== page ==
Orbital hybridization — the stork

In Grade 11 chemistry, I teach atomic orbitals as part of a bigger lesson on electron configuration. This is super great — students gain insight into why the periodic table looks like it does: s-block, p-block, d-block, f-block.1 Good stuff, since it layers beautifully on Mendeleev’s empirically-based periodic table. In AP Chemistry, I toss ’em a lesson on Quantum Numbers,2 which ices the cake. We go on to review Lewis structures, work through the formal charge concept and resonance, eventually landing in VSEPR-land.

This is all fabulous, but on closer inspection, the atomic orbitals that we know and love — and devoted time to studying — do not mesh with VSEPR Theory. Atomic orbitals alone do not account for the bond angles in real molecules as predicted by VSEPR. Traditionally, this is why we have taught orbital hybridization — to reconcile atomic orbitals with molecular shape. This concept, proposed by Linus Pauling,3 makes a heckuva lot of sense. Students may find it a little weird at first, but once explained, they learn its value. Further, it allows us to understand that all bonds — σ and π — are not equal, which pays dividends in the study of organic chemistry.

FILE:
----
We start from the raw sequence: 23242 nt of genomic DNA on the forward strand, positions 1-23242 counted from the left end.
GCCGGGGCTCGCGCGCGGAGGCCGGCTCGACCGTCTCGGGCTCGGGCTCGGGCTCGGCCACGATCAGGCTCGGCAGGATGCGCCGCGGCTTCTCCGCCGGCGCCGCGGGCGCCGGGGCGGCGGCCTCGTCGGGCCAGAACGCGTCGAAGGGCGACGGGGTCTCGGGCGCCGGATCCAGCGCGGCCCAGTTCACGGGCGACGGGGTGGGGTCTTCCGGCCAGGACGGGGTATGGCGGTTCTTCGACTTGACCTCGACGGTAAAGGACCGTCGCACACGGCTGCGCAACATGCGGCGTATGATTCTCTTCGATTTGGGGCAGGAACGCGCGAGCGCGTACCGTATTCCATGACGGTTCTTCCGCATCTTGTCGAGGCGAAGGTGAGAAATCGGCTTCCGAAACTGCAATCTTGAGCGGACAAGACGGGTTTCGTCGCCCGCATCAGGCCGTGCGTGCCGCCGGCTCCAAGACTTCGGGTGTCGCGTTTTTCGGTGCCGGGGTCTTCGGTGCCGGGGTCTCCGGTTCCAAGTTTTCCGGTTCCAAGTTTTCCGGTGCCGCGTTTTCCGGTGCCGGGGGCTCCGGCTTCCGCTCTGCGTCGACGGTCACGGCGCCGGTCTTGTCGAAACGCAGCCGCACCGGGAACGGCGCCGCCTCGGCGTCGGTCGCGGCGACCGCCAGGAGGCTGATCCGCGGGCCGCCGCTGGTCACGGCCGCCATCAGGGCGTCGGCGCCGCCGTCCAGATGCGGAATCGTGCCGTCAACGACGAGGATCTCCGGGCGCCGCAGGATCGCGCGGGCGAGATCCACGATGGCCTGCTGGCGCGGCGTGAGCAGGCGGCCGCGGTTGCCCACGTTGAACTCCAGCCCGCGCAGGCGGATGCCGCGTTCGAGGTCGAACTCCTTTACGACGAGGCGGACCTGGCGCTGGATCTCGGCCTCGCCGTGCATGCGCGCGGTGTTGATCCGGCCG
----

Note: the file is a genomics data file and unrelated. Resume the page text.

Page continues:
But if you dig into the literature, there are problems with the hybridization model.4 The calculated non-equivalence of the lone pairs of electrons on the water molecule and the non-involvement of d-orbitals in hyper-valent compounds are two examples.5 To this end, recent articles urge teachers not to instruct the traditional hybridization model.6

But I do it anyway.

Chemistry, even at the high school level, can be complicated: one size does not fit all. A model such as orbital hybridization has its good points and its shortcomings. My students understand the advantages of orbital hybridization while realizing that it isn’t the final word. Those who proceed to more advanced courses will gain a deeper understanding of chemical bonding.

The orbital hybridization model explains a great deal in a manner that teenaged minds can comprehend. We’re teaching high school students, not chemistry undergraduates. We teach this for the same reason that a mother may tell her child that babies are delivered by the stork or that they “come from mommy’s tummy”, it’s a decent yet imperfect explanation that a youngster can wrap his head around.

Sometimes we walk a fine line: we need to explain things the best way we can. But the explanation has gotta “sell”.


  1. Sounds like a prison for chemists. Think “Heisenberg”.
  2. Recently removed from the AP curriculum, but I teach it.
  3. L. Pauling, Journal of the American Chemical Society, 53 (4),1367–1400, 1931.
  4. See for example https://en.wikipedia.org/wiki/Orbital_hybridisation.
  5. J.M. Galbraith, Journal of Chemical Education, 84, 5–8, 2007.
  6. A. Grushow, Journal of Chemical Education, 88, 860–862, 2011.